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Casting around for something to watch that wasn't all boys all the time, I googled for lists of feminist anime a while back, and this was one of the recommended series. As a book person, the title jumped out at me. Having finally had a chance to check it out, I can now say that it's mostly quite good.

"Read or Die" started out as a series of pulp novels, then became a manga series, with a second spin off "Read or Dream" manga series set in the same universe, and finally got made into a direct to video miniseries, followed by a 26 episode TV series. The novels have never been translated into English, and I have not read the manga. But I have now watched both the miniseries and the TV series. Knowledge of the manga or novels is not necessary to enjoy either anime, but the extensive print based backstory appears in small unexplained details and lends the anime series a lot more texture and depth than it would have if it was a totally original creation. Also refreshingly, nobody brings the story to a halt to explain what is going on, yet at the same time, it's perfectly possible to figure out everything you need to know (Hollywood scriptwriters could learn a lot from this series).

Set in an alternate universe in which rare old books containing esoteric knowledge are the key to global power politics, Read or Die follows the adventures of the agents of the Special Operations Division of the British Library as they guard the UK against biblio-based threats. Like Mission Impossible meets the Avengers, as imagined by bibliophiles, with James Bond movie style villians.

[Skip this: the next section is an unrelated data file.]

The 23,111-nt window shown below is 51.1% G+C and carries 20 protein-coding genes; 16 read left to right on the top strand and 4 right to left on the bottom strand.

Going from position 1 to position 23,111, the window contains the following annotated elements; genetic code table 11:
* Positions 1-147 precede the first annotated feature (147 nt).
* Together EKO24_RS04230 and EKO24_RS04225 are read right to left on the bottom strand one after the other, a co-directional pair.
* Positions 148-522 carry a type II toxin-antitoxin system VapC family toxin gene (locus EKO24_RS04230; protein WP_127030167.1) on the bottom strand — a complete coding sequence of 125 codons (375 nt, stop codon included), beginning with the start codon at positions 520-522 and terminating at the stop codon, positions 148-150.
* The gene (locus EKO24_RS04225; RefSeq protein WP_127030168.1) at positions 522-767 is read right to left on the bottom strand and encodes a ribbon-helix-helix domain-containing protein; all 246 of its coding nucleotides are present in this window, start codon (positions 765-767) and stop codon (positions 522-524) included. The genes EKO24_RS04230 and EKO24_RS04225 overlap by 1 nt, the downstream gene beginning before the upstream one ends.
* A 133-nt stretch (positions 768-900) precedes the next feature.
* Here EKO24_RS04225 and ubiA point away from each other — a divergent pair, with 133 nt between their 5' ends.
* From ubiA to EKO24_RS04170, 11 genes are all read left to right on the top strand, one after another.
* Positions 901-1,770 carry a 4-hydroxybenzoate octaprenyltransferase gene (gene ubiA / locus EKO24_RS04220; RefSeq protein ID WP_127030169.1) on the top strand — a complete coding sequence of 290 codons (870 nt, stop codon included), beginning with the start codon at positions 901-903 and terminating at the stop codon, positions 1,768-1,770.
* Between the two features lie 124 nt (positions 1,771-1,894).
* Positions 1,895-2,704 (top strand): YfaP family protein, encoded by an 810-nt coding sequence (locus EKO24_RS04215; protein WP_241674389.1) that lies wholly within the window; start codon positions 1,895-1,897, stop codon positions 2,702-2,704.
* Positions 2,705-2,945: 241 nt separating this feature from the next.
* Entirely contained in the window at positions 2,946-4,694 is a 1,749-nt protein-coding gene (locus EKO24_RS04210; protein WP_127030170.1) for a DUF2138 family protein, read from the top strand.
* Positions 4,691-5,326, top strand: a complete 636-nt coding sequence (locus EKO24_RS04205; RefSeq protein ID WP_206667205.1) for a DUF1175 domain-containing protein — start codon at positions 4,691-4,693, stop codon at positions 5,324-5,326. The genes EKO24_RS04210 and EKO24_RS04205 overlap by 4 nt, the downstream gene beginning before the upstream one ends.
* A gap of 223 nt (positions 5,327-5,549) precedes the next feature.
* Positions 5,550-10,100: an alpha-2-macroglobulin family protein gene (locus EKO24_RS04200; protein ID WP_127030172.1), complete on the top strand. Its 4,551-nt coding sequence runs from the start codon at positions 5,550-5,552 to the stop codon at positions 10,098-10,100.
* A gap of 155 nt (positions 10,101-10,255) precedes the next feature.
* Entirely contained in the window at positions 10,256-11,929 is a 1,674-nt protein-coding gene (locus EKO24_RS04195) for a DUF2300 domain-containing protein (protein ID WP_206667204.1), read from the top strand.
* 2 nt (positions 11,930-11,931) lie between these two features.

As the miniseries begins, evil and mystically enhanced clones of famous historical persons are stealing rare books around the world. A clone of samurai Gennai Hiraga, armed with a backpack that lets him send explosive lightning bolts from his hands, destroys the White House (by mistake, he meant to attack and rob the Library of Congress).

Cut to the Jinbocho used bookstore district of Tokyo, where our ditzy bibliophile heroine, Yomiko Readman, leaves her book-crammed apartment for a day of happily buying dozens more books. Her face is on a poster behind the cash in at least one bookstore, with the note, "please be extra nice to our best customer."

Yomiko finds a book that the bad guys want, and a clone of Jean-Henri Fabre attacks her with a giant mechanical grasshopper and swarms of trained wasps. But Yomiko is not just a meek bibliomaniac, she is also a Papermaster, able to psychically control sheets of paper to do her bidding, whether to form a bulletproof shield, razor sharp ninja stars, or a tether strong enough to hold down a mecha grasshopper. Yomiko may be meek, but don't try to steal a book from her: soon the grasshopper is scrap metal and the clone is wasp food. And we get an Avengers-style "we're needed" moment when Yomiko's boss in the British Library tells her to come back to HQ for a mission briefing.

Everybody has code names. Yomiko is "the Paper," her boss is "Mr Joker," and she is teamed up with Nancy Makuhari, AKA "Miss Deep," who can move through solid objects, and with "Drake," an ordinary ex-special forces soldier without superpowers. Their mission: stop the clones from stealing more books, find out the enemy plan, and thwart it.